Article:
A layover for air crew occurs after working a trip to a destination away from our home base. A definite perk of the job. Many crew are very lucky, getting to stay in some of the world’s top hotels in stunning destinations. Quite often though we’re that exhausted from the flights, jet-lag and time difference that all we want to do is sleep. Crew can get anywhere from a day to week layover, depending on the route and destination.
Shit’s going down. The ultimate international radio distress call, indicating imminent danger to the life of the occupants onboard and requiring immediate assistance.
Our public announcements. You really should listen to them, they contain lots of useful information and if you don’t listen you might miss something important and then ask me stupid questions like ‘What time do we land’, ‘How high are we flying’ or ‘What drinks do you have’ when we’ve literally just told you all this. PA’s can also be quite funny and for some of the best, head over to our Confessions of a Trolley Dolly Cabin Crew Manual Public Announcements section.
International radio urgency call. It usually indicates a threat to the safety of an aircraft or its passengers. Less urgent than Mayday.
The abbreviation we use for passengers. Believe me there are much worse things we call them. The A-Z of Airline Passengers.
The name list of our lovely guests and where you’re sitting, so if you’re rude to us, we know exactly who you are. Also helpful for identification purposes, should we plow in to the side of a mountain.
Pilot I’d Like to Fuck. Not that there’s many and those that are half decent are probably riddled after a night with the flight deck floosie. Although, as this picture shows, there are always exceptions to the rule.
This originates from ships galleys. Our plonkey kits are the small bag of essential items we carry in our crew luggage. They usually contain ice tongs, oven gloves, spare uniform, a sewing kit, clothes brush, phone charger and spare clothes, should we have an unscheduled night stop, plus some other ‘personal’ such as those battery operated boyfriends.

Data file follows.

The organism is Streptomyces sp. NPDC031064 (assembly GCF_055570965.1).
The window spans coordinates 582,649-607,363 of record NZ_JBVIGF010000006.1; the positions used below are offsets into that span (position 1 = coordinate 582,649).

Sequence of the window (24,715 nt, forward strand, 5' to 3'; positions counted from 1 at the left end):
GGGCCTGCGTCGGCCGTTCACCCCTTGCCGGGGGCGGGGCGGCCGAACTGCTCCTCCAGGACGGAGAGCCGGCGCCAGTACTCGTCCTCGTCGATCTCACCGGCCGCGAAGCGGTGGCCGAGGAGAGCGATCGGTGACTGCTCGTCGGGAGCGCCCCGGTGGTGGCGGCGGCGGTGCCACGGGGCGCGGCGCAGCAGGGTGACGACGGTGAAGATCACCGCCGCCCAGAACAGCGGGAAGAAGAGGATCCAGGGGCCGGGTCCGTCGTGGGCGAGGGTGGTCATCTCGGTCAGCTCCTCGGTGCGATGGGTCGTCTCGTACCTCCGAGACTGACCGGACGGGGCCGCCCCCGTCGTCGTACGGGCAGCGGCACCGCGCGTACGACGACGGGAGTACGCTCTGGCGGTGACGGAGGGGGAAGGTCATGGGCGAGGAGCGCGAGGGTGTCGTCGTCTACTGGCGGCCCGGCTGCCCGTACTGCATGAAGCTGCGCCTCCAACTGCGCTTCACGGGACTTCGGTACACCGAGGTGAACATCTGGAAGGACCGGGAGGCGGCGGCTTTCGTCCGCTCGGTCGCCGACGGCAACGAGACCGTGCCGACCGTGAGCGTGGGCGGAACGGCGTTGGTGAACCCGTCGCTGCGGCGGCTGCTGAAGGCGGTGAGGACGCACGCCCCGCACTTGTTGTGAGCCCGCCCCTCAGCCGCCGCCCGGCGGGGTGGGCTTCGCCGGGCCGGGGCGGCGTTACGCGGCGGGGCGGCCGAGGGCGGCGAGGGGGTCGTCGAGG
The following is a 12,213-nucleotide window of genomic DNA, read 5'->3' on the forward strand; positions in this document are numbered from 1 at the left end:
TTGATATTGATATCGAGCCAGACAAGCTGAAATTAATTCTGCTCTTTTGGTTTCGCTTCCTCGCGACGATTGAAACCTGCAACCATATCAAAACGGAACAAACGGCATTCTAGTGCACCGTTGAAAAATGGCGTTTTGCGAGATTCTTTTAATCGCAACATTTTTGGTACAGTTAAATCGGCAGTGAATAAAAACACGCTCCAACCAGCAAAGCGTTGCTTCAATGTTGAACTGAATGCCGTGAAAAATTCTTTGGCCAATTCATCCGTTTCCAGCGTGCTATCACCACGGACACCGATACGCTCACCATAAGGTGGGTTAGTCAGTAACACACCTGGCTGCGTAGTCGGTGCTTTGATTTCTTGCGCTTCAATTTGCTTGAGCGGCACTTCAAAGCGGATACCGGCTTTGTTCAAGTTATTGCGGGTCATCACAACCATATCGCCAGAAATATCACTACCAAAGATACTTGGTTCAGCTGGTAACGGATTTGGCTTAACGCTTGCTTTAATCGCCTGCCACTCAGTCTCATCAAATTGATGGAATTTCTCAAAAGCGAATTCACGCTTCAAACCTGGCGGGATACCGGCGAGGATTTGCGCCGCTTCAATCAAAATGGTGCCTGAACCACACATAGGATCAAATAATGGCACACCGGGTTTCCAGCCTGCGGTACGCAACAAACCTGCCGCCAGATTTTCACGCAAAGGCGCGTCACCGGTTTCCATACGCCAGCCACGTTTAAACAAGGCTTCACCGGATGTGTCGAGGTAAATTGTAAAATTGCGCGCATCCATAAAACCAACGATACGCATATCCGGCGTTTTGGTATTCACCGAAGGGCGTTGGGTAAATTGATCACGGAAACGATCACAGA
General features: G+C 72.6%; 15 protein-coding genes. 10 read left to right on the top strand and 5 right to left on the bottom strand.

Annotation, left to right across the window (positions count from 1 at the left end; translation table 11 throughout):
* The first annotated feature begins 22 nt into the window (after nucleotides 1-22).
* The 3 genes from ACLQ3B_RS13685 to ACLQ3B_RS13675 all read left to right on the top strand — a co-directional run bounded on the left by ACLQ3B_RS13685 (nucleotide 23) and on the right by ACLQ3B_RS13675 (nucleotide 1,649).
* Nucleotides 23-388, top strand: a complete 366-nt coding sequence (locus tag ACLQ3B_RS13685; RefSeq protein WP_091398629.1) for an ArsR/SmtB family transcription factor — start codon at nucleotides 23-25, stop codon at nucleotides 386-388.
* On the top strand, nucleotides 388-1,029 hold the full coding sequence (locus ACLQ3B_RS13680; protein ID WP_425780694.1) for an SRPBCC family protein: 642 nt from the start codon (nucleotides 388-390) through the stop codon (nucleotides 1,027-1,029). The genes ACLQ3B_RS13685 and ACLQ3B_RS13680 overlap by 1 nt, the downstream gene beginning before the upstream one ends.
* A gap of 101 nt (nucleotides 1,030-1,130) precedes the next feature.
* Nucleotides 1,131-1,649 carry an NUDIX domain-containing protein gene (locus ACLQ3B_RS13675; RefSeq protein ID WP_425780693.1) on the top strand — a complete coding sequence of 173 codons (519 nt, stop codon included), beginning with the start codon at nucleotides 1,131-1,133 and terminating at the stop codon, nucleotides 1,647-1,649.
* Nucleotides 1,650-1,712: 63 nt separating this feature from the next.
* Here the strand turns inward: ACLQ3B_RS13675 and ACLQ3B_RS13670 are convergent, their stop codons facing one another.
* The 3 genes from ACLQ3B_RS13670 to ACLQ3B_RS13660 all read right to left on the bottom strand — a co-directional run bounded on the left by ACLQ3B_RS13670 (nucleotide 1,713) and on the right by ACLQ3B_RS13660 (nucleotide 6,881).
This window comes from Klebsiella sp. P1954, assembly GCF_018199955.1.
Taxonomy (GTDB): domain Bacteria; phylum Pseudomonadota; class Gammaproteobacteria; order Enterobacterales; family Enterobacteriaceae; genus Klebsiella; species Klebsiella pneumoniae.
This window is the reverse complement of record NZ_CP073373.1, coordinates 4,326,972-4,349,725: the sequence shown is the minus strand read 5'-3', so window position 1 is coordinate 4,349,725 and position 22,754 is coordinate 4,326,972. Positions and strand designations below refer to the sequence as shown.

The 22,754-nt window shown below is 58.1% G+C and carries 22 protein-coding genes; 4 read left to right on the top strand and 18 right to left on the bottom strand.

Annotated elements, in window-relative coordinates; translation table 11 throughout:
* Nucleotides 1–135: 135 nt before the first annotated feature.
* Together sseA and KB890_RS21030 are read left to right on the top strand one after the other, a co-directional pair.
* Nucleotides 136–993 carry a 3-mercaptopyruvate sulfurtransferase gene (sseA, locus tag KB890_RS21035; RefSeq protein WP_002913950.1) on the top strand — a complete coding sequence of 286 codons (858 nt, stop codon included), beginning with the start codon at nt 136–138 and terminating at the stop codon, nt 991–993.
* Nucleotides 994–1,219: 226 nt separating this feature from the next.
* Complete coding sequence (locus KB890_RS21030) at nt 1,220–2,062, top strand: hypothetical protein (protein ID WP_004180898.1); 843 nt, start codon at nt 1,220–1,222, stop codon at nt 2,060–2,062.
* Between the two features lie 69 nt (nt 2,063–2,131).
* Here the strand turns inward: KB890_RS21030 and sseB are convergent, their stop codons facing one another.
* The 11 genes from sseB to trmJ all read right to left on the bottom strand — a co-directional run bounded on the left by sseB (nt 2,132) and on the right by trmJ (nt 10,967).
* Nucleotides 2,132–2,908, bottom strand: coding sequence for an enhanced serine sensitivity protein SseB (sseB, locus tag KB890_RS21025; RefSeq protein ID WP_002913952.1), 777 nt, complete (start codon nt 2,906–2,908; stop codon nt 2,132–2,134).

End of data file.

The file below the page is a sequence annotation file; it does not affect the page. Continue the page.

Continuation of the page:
The area around the terminal building where aircraft park and are tended to by ground vehicles. This phrase dates back to the early days of aviation, back then if a plane wasn’t flying, it was either on the water or ‘on the ramp’.
The time when your airline basically owns your ass. Crew play standby roulette sat at home or at the airport waiting for the phone to ring, ready to cover a flight that is short of a crew member. Being on reserve is usually the plight of those junior boys and girls who can’t win bids.
Used by pilots and air traffic control to indicate that an instruction has been received and understood.
Somebody Else’s Problem or its official title, Safety and Emergency Procedures.
A crew member who doesn’t socialise after a flight because they’re either boring or too tired and go straight to their hotel room, slam the door and click the lock.
Standard Operating Procedures. The day-to-day procedures flight attendants perform onboard, procedures we know like the back of our hand and could do in our sleep.
When airflow over the wing slows down too much and causes a loss of lift. This can be catastrophic.
Stroke and Grope
Not as kinky as it sounds. It’s basically how we carry out our security checks onboard – stroke the seat and grope the life jacket pouch.
When the inflight service is started in the middle of the cabin and the trolleys work out towards the galleys.
A Squawk is a transmitted code indicating a problems or discrepancies with an aircraft. For example:
7700 – Mayday/ Emergency
7600 – Radio Failure/ Lost communication
7500 – Hijacking
A passenger who is ‘Too Fat To Fit’ and requires an extension belt.
Referring to a trip that takes you to your destination and back in one day, i.e. London – Madrid – London. These trips are popular with crew, especially those with children as it means they can go to work and be home in time for dinner.
Top of The Drop
Also known as ‘top of descent’ referring to the point where we start descending for landing.
Touch Up Before Touch Down/Landing Lips
As cabin crew, we always have to look our glamorous best, even after an arduous 15 hour flight. So before touch down the girls (and boys) will head to the crew rest or toilets to re-apply make-up, fix our hair and put on a fresh layer of lippy so we appear fresh as a daisy before landing.
Unaccompanied Monster, sorry Minor.
Turbulence that forms behind an aircraft as it passes through the air. Behind a large heavy aircraft, wake turbulence can be powerful enough to roll or even break up a smaller aircraft.
This is when two inflight services follow on behind each other, e.g. drinks, immediately followed by perfumes and gifts. We frequently do this on short flights.
This is what crew say as we meet in the aisle when doing our cabin secure checks on seat belts etc, or after we’ve completed a service.
Referring to the point when an aircraft is expected to be fully airborne. Flight crew must plan to be at or near the runway as close to this time as possible.
Change in wind speed and/or direction over a short distance, resulting in a tearing or shearing effect, that can cause a sudden loss of airspeed with occasionally disastrous results, if encountered when taking-off or landing.
Used by airlines and crew around the world for times of flight operations. Formerly Greenwich Mean Time, now coordinated Universal Time.
© confessionsofatrolleydolly.com by Dan Air.